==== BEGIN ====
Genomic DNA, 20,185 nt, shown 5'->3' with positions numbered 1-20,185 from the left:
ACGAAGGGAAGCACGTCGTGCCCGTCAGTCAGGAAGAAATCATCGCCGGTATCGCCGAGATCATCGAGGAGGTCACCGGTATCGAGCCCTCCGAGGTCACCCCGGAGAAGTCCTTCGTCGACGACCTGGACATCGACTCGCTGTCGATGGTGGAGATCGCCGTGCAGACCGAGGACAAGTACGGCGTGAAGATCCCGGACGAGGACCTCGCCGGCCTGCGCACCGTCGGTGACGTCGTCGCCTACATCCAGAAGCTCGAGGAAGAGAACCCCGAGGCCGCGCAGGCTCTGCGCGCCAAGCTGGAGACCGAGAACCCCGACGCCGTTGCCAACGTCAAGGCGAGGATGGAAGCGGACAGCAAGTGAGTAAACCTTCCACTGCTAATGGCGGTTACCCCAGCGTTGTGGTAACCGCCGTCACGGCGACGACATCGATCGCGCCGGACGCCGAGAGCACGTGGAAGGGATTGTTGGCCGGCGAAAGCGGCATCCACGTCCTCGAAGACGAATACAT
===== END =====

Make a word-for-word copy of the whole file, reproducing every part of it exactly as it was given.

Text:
Genomic DNA, 20,185 nt, shown 5'->3' with positions numbered 1-20,185 from the left:
ACGAAGGGAAGCACGTCGTGCCCGTCAGTCAGGAAGAAATCATCGCCGGTATCGCCGAGATCATCGAGGAGGTCACCGGTATCGAGCCCTCCGAGGTCACCCCGGAGAAGTCCTTCGTCGACGACCTGGACATCGACTCGCTGTCGATGGTGGAGATCGCCGTGCAGACCGAGGACAAGTACGGCGTGAAGATCCCGGACGAGGACCTCGCCGGCCTGCGCACCGTCGGTGACGTCGTCGCCTACATCCAGAAGCTCGAGGAAGAGAACCCCGAGGCCGCGCAGGCTCTGCGCGCCAAGCTGGAGACCGAGAACCCCGACGCCGTTGCCAACGTCAAGGCGAGGATGGAAGCGGACAGCAAGTGAGTAAACCTTCCACTGCTAATGGCGGTTACCCCAGCGTTGTGGTAACCGCCGTCACGGCGACGACATCGATCGCGCCGGACGCCGAGAGCACGTGGAAGGGATTGTTGGCCGGCGAAAGCGGCATCCACGTCCTCGAAGACGAATACAT